Consumers are increasingly relying on connected mobile devices in their everyday lives. And during the IAB Mobile Symposium last month, we learned that mobile video advertising viewability is crucial for advertisers in 2017.
In 2017, U.S. adults are expected to spend 1.5 times more media time on connected devices than on desktop computers, and on average, people are on their mobile phones over four hours a day. During much of this time, consumers are interacting with mobile advertisements.
But how can advertisers be sure that consumers are actually engaging? Follow these top takeaways to ensure that consumers are actually watching ads, and that marketing messages are getting through.
About 90% of the time on smartphones is spent in-app, and in-app is the next phase of digital ad viewing. To ensure you’re doing right by the consumers, you need to use advertising technology designed specifically for apps. Too often, advertisers these days are relying on outdated desktop ad technology. Instead, they must switch to ad technologies that are compatible with the native viewing environment.
More and more advertising is image and video-based. In fact, 37% of marketers say that visual marketing is the most critical form of content for their business.
Advertisers must figure out ways to identify content by using image recognition and artificial intelligence. If they do this, they can provide more and more automated data signals to help out on brand safety metrics and invalid traffic. Using AI and automated data signals will help the industry identify bad actors in the space doing click fraud and help them eliminate this kind of behavior.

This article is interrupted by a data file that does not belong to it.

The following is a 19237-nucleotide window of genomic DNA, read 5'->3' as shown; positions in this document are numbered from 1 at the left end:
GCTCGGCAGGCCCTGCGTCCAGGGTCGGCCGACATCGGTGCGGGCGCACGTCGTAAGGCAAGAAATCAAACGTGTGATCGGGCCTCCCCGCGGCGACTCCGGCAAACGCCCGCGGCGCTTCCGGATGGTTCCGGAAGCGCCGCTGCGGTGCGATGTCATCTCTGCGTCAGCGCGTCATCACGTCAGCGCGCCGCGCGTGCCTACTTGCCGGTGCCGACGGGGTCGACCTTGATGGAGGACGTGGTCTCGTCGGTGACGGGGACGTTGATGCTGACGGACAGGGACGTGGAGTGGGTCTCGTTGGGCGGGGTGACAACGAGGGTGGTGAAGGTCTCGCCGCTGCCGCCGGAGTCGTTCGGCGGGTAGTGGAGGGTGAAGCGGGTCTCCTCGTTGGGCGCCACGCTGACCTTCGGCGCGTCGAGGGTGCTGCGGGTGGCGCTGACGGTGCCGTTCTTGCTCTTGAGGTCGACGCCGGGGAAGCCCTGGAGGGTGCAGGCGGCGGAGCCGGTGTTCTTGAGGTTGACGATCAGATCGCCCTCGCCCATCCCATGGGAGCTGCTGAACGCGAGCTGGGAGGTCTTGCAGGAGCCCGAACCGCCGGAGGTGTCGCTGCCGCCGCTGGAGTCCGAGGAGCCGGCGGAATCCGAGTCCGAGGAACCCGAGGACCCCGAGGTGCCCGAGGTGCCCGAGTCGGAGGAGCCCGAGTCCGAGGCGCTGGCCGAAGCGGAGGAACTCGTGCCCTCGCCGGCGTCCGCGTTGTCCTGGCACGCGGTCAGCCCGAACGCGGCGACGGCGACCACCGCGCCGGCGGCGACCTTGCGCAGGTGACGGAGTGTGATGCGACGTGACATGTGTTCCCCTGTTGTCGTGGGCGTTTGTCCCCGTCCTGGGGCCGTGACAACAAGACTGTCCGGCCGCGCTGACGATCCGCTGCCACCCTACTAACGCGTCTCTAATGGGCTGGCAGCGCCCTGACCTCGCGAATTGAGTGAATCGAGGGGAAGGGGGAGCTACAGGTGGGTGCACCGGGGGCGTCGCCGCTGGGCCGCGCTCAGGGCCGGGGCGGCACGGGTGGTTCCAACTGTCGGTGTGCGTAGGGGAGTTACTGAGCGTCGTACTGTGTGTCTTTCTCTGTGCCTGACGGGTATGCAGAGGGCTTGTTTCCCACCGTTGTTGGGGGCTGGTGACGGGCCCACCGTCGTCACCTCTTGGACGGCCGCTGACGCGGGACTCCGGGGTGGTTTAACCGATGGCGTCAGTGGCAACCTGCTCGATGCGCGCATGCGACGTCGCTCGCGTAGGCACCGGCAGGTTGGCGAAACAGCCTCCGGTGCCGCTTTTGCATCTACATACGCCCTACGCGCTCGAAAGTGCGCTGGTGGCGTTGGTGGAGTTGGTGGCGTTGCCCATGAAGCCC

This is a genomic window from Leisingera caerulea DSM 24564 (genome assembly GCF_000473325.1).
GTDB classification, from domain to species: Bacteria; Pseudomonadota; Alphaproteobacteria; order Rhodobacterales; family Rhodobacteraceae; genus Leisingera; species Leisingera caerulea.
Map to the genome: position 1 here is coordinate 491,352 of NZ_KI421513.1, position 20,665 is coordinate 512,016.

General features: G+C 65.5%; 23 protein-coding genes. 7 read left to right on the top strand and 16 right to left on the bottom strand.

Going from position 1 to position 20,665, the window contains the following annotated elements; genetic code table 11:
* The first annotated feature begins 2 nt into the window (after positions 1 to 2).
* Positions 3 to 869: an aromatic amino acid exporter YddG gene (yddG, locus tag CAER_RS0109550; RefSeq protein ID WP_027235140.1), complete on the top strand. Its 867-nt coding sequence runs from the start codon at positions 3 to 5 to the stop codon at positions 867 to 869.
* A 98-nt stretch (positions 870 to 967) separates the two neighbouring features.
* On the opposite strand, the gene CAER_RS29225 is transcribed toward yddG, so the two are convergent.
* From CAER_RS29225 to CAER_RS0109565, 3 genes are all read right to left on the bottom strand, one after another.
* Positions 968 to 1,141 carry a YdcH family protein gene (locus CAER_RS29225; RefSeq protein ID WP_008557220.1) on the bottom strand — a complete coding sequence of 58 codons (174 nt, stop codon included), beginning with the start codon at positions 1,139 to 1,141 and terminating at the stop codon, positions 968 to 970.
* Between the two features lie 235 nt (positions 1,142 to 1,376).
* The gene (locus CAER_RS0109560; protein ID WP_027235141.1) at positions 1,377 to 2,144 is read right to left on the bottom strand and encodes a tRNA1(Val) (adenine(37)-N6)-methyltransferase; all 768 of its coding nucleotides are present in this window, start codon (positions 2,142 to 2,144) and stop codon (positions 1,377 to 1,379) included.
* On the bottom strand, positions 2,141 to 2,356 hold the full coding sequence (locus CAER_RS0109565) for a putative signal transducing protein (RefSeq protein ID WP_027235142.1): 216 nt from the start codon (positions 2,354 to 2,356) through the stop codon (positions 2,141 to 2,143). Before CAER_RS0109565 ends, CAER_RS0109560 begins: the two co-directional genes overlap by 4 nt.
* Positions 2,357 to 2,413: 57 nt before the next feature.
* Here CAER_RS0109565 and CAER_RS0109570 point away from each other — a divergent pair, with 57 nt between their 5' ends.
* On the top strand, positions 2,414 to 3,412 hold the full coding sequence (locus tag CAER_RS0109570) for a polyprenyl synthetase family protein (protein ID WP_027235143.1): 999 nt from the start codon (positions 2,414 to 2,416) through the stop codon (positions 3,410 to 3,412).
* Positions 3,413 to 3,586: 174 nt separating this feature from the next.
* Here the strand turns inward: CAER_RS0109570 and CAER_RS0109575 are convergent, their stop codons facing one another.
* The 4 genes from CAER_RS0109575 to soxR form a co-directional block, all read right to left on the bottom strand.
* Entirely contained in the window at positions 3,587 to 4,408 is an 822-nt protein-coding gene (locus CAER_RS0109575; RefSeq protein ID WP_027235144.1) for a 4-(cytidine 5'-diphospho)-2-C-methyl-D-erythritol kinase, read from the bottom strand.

Consumers are constantly complaining about the “wheel of death,” also known as the buffering signal. If an advertisement or piece of content takes too long to load, consumers are going to get frustrated and exit right away.
Video ads should take about 6/100th of a second to load. There should never be a trade off between advertisers collecting the metrics they need for measurement and angering consumers while they wait for an ad to load.
Advertisers must determine what forms of video they are going to create. For example, they can put out portrait vertical videos or horizontal ones.
People are holding their phones vertical. These ads take up 100% of the screen, so it is a more user-friendly viewing experience.
It has been found that only 13% of users are going to turn their device horizontally to watch a video. However, that doesn’t mean horizontal videos and ads are always the worse option. Advertisers need to measure which form works best before making a final decision.
Consumers understand that in order to receive free content, they are going to have to sit through advertisements.
It is up to advertisers whether or not they are going to auto-play sound or let users control the sound experience. While many web browsers allow users to block ads from auto-playing, this is not a concern in the in-app environment. Advertisers can measure KPIs and see if users are not watching auto-play videos, and then determine where to go from there.
By following these ad viewability trends, advertisements will better connect with consumers and ensure they are going to watch their content from beginning to end.